Generally speaking, a global recession is one in which many, if not most, parts of the world are in decline. While developed nations might be considered to be in recession with two-quarters showing declines in gross domestic product (GDP), a global recession cannot be measured in the same fashion, because emerging markets are typically producing higher growth rates as their domestic economies develop.
Because global economies are at different stages of development and have different levels of economic freedom, a true global recession is unlikely to encapsulate all countries at the same time.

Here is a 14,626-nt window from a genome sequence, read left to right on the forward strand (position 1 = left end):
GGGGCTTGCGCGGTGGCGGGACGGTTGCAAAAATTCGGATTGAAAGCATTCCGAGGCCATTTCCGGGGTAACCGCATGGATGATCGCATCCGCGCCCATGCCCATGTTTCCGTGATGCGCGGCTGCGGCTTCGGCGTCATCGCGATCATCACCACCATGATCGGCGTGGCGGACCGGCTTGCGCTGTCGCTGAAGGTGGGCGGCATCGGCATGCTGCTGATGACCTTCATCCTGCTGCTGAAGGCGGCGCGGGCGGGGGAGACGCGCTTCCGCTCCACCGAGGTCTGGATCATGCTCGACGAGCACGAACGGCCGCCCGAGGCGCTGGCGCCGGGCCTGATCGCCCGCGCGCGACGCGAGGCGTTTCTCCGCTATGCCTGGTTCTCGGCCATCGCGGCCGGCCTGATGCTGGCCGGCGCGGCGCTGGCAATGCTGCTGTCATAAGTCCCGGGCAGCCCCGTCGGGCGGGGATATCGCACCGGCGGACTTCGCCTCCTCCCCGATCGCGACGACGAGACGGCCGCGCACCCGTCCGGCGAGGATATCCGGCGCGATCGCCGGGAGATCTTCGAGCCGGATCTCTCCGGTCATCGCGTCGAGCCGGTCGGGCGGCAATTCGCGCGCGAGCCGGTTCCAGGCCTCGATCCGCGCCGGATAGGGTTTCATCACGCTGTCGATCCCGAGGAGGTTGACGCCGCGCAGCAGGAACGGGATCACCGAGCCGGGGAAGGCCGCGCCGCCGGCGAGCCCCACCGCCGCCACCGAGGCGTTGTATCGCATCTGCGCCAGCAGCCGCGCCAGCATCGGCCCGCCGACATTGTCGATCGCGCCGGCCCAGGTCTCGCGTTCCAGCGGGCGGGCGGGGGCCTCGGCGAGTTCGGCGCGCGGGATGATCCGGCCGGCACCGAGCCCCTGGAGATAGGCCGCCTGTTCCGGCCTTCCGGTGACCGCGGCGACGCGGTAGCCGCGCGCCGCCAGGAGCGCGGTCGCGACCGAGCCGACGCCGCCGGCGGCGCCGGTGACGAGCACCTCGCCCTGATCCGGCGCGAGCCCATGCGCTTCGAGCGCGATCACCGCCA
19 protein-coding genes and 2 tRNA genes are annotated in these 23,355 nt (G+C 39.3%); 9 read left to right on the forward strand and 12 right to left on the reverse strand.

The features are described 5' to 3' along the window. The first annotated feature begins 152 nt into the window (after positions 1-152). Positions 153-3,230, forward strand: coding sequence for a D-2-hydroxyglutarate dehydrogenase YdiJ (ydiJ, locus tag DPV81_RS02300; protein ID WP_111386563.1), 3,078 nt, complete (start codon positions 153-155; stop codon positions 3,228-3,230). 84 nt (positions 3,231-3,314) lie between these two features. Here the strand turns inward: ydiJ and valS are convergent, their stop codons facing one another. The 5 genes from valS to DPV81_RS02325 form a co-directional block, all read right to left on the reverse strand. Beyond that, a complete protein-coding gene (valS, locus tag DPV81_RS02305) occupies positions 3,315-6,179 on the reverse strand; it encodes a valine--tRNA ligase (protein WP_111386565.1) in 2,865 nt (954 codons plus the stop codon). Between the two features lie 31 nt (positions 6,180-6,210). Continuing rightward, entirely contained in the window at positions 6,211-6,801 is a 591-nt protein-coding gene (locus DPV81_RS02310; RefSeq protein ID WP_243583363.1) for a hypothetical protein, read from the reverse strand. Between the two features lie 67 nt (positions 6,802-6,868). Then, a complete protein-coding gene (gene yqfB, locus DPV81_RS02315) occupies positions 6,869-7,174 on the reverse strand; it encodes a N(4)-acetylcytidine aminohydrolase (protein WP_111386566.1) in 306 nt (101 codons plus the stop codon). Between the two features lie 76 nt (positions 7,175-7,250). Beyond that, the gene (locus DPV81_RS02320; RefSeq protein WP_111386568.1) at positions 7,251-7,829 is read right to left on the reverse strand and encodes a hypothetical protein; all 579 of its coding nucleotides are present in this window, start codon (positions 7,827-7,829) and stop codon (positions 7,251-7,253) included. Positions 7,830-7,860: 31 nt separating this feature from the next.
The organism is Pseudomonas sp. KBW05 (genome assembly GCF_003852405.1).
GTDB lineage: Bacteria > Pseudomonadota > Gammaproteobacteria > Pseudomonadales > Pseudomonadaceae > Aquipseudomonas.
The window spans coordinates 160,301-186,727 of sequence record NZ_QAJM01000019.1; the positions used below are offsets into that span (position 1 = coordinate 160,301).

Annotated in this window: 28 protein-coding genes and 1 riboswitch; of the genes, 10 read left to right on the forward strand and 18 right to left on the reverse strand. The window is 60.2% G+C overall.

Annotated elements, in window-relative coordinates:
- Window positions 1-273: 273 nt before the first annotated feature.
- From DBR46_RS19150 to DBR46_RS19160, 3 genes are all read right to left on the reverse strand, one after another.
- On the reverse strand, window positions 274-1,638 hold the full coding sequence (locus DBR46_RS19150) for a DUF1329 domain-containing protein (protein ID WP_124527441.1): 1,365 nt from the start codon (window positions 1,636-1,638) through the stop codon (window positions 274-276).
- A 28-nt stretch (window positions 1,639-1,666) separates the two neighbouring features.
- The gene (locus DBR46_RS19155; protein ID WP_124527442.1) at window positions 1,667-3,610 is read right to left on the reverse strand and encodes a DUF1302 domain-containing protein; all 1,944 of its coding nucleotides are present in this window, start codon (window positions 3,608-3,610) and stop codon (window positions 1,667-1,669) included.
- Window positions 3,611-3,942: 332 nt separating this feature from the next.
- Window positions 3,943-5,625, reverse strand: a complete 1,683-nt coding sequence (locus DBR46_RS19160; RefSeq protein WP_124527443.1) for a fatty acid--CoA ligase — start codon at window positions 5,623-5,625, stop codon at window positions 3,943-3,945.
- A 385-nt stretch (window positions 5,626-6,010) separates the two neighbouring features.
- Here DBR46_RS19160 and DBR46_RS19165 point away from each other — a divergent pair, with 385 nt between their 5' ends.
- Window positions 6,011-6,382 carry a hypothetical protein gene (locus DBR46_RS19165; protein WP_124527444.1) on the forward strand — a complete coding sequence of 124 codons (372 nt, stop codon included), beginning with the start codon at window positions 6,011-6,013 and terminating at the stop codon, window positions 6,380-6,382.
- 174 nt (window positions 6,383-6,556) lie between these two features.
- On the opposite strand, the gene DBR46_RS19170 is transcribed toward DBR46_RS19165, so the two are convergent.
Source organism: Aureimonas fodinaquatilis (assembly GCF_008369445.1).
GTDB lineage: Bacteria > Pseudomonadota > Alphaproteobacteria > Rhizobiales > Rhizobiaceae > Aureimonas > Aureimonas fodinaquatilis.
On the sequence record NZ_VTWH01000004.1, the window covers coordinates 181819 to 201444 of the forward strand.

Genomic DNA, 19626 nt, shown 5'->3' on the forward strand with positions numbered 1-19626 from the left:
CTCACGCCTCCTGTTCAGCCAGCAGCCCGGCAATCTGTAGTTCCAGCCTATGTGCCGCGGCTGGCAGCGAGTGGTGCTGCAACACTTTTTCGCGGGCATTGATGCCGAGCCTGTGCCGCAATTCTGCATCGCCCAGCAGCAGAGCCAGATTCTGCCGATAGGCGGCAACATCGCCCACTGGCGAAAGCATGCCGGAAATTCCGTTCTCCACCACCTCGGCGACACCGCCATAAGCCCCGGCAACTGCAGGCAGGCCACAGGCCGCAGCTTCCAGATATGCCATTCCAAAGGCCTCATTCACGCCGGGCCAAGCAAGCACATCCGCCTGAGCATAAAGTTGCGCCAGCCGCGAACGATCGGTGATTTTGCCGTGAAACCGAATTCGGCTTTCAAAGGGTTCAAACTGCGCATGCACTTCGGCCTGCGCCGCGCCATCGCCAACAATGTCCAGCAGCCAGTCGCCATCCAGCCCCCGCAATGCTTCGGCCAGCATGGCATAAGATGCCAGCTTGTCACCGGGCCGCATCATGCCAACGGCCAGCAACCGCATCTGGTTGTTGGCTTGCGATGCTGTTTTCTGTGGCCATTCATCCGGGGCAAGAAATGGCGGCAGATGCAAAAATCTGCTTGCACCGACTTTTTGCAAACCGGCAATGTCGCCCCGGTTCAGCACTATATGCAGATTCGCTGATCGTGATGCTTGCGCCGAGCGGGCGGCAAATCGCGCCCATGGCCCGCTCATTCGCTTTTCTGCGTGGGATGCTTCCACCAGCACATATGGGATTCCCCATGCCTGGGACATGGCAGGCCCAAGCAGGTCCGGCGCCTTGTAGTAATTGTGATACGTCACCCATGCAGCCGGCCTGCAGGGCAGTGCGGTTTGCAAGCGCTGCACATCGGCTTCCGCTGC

The last global recession, which had a material impact on Western economies, took place during 2008 and 2009. This global recession was widely regarded as being due to the subprime financial crisis of 2007 and 2008, where the global financial system was at risk of total collapse.
With increased international trade and integrated economies, global recessions are more likely to include more participating countries as global expansions occur.